“If I need $40,000 a year from my portfolio in retirement, I can achieve that by taking out 4 percent a year in a $1 million portfolio. But what if I have only a $500,000 portfolio? I need to have an 8 percent return on $500,000 to have the same income as someone with $1 million,” said Paul Brahim, CEO of BPU Investment Management, Downtown.

“The amount of money I have and the amount of money I need are important components of my asset allocation decision,” he said. “If the target date fund predetermines my asset allocation without knowing how much money I have or how much I need, chances are they could be wrong. I could wake up at age 65 and have the wrong asset allocation based on my needs.”

Scott Puritz, Managing Director of Rebalance, a national low-cost wealth management firm based in Palo Alto, Calif., said for many years the standard practice for investing was to access accounts on the day of retirement. For most people, this meant age 59½ or several years later at age 65.

“Now that the general population is living much longer, this model may be too conservative for most investors,” said Mr. Puritz, whose company manages more than $470 million in client assets. “Investors should target later in life and adjust to a growing life expectancy. We advise that investors aim to take out funds at a midpoint, such as mid-70s.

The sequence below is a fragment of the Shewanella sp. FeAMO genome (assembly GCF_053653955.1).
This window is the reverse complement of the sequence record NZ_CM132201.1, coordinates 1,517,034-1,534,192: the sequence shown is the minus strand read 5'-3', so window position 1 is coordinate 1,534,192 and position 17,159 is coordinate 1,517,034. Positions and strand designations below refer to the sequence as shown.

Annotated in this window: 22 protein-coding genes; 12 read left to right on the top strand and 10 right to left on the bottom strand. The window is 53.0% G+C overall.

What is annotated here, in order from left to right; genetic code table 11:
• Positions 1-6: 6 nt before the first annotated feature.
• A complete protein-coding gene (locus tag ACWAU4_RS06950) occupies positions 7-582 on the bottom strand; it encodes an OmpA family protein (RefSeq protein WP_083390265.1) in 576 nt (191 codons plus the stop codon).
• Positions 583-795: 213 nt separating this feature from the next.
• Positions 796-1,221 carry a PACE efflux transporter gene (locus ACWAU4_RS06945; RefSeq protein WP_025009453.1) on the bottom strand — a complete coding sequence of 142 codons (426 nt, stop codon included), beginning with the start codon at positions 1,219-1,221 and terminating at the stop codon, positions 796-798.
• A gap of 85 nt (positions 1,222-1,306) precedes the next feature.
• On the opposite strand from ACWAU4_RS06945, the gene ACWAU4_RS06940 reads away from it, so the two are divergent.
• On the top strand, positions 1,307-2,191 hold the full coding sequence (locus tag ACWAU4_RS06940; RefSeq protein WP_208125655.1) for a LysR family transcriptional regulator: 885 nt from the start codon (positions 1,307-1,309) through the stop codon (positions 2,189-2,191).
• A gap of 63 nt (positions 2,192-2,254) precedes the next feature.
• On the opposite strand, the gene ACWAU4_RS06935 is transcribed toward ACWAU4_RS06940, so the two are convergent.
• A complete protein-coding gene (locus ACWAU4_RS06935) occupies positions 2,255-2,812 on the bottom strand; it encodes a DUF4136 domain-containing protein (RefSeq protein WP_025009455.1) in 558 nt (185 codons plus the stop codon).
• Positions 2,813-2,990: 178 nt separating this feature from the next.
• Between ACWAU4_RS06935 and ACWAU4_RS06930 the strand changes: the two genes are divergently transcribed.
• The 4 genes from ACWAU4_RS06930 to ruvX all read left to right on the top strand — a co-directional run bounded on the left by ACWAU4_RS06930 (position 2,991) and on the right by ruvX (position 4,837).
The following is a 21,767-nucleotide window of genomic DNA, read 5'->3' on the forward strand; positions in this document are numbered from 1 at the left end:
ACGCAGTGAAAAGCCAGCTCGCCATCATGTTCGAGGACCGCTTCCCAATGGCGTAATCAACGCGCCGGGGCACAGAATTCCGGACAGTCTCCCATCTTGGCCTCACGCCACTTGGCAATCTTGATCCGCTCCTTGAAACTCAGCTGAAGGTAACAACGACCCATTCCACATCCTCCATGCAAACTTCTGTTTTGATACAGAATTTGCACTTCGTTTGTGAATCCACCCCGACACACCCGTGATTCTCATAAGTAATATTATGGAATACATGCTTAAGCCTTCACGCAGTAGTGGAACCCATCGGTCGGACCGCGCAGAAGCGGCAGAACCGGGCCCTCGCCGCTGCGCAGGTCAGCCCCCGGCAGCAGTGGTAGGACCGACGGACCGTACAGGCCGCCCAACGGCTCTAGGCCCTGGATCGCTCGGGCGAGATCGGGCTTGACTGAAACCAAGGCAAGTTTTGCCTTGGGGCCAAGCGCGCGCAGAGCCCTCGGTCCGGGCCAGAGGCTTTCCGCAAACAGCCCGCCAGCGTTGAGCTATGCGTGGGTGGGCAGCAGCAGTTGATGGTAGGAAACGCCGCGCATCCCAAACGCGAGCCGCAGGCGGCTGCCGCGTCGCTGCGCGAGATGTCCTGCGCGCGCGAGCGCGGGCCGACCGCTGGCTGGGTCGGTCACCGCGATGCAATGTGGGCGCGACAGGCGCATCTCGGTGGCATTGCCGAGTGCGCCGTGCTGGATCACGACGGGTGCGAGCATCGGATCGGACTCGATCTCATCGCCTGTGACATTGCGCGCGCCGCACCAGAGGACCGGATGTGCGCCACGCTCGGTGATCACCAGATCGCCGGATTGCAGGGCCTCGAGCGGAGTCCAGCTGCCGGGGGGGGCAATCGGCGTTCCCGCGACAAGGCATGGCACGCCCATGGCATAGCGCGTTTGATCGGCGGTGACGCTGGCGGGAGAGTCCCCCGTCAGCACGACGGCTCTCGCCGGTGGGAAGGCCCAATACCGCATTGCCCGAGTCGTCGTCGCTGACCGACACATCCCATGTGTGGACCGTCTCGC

“The purpose of a retirement fund is to cover your whole lifespan, not just the first few years after you retire,” he said. “Now the biggest risk retirement savers face is not that the stock market will drop, but that typical Americans will outlive their retirement savings.” 

Mr. Puritz noted, “It’s important to keep in mind that over any 10-year period from 1928 to 2016, stocks have outperformed bonds on average by over 6 percent per year.”

Wealth managers say more attention needs to be paid to what target date funds do 30 to 40 years after retirement.

“When you retire, you don’t die. You could pick a target retirement age of 65 and then live another 15 to 30 years,” said Ahmie Baum, managing director of the Baum Consulting Group at UBS Financial Services, Downtown. “By picking a target date of age 65, the investor is getting less risky with his investment strategy.”

But Mr. Baum said the trade-off would be that the investor could end up living a few decades beyond retirement with less inflation protection than he would get from owning more stocks due to the heavy weighting of bonds, which pay less yield, in the portfolio.

Target date funds make sense for individuals who want to delegate the risk management and allocation of their retirement account to a professional. But they should keep in mind that their retirement savings need to last a lifetime.

“Each person has a right number for themselves. There is no perfect number for everyone,” said Sean Pearson, a financial adviser at Ameriprise in Conshohocken, Montgomery County. “We don’t advocate targeting age 65 for retirement. For a younger client, it might be a great place to start.

“It gives them the impetus to save a lot for retirement, the opportunity to retire early and the flexibility to make changes if their family situation changes,“ he said. “Setting an earlier retirement date forces clients to save more earlier and that increases the personal savings rate, which is the bigger factor.”